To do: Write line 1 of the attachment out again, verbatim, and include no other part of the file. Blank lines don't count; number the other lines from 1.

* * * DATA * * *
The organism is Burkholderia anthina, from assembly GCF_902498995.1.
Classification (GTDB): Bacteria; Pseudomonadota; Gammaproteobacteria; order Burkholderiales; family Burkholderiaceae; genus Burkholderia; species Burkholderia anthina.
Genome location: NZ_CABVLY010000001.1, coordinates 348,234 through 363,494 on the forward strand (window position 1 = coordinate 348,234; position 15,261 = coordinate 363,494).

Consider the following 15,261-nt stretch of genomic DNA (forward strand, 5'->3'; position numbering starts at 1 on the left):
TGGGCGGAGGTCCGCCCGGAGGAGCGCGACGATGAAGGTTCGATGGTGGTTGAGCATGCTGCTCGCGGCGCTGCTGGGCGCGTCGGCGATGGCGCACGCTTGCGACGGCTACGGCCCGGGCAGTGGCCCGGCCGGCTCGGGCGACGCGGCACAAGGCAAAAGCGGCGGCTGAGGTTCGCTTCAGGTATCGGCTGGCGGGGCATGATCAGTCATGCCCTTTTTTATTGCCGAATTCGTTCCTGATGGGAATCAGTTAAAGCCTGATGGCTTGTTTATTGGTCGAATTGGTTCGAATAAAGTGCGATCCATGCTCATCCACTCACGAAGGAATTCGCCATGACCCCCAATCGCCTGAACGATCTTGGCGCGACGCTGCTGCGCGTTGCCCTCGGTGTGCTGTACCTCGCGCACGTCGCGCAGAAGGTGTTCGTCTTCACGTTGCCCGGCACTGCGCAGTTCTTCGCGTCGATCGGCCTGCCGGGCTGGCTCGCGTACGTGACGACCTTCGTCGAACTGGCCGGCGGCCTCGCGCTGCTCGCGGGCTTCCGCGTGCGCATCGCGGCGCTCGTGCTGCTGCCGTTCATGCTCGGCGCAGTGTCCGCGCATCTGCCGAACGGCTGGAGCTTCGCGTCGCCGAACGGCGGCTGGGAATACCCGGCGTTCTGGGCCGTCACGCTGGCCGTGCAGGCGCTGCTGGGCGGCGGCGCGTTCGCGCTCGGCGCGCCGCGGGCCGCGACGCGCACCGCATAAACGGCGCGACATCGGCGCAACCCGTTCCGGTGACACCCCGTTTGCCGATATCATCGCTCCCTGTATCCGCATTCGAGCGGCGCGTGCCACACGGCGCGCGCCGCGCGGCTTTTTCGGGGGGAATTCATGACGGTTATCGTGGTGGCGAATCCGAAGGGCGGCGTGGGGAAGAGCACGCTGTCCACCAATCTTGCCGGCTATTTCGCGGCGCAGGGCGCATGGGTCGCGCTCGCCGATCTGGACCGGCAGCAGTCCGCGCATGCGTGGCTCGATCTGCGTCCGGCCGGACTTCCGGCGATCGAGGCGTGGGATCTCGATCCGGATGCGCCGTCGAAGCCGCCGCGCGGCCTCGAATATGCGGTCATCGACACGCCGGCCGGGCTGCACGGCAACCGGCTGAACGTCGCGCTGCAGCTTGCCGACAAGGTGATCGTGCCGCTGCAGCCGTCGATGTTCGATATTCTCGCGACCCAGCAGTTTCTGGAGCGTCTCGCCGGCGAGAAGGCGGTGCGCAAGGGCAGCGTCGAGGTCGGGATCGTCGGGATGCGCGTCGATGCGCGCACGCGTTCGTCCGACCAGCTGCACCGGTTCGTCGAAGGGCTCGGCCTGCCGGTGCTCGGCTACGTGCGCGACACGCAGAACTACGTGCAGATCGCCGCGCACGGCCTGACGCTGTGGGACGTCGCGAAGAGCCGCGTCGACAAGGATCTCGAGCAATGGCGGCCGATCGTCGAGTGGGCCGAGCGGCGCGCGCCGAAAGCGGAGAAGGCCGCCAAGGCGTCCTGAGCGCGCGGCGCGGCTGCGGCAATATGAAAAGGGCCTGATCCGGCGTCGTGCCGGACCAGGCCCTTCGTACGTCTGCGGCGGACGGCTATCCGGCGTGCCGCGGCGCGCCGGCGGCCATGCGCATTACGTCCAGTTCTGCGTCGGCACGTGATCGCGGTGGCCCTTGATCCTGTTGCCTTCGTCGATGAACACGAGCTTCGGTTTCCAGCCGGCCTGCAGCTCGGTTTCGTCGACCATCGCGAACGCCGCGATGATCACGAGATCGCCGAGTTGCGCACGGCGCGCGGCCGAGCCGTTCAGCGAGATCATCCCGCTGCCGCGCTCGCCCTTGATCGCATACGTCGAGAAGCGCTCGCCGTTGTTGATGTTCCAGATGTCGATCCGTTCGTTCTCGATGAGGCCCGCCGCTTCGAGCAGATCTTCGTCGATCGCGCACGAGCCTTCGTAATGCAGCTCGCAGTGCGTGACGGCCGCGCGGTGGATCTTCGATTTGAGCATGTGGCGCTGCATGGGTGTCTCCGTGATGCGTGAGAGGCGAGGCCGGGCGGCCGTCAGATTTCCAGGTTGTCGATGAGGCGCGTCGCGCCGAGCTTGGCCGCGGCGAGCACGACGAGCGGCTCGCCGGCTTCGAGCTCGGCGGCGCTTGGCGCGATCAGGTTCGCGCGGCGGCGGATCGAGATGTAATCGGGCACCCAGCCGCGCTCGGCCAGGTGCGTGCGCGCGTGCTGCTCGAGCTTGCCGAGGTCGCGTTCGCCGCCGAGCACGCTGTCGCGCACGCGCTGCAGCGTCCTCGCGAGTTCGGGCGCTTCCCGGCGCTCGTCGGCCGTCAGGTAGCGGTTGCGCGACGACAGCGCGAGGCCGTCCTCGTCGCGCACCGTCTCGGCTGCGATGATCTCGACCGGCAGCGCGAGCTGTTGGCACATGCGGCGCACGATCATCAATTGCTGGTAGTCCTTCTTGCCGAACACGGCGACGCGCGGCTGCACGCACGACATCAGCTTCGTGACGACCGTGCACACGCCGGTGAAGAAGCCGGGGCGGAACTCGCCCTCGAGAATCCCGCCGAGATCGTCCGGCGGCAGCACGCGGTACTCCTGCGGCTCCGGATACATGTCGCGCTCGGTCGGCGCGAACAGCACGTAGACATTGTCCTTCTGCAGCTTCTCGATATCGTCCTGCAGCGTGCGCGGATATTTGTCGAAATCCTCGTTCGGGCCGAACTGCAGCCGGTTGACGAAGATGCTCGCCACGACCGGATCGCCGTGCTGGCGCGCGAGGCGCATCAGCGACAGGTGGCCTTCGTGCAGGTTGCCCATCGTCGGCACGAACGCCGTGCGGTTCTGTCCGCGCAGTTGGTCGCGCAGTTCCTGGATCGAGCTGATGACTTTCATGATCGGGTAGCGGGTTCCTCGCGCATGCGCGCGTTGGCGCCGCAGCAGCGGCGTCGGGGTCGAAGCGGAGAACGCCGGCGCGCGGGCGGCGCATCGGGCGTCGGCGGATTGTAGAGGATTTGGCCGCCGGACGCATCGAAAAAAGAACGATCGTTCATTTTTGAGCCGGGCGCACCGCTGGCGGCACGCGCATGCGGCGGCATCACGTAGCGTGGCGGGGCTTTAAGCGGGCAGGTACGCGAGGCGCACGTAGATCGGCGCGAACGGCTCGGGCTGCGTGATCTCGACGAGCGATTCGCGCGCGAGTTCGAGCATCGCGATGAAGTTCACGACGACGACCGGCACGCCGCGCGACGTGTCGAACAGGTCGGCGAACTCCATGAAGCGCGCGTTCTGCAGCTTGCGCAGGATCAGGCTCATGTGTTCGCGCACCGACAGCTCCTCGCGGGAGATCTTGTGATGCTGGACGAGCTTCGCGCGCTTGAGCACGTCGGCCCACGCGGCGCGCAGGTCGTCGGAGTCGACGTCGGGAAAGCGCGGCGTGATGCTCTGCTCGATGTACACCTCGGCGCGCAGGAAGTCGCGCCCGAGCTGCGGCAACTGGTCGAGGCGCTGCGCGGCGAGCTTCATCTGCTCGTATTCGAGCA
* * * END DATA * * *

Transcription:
The organism is Burkholderia anthina, from assembly GCF_902498995.1.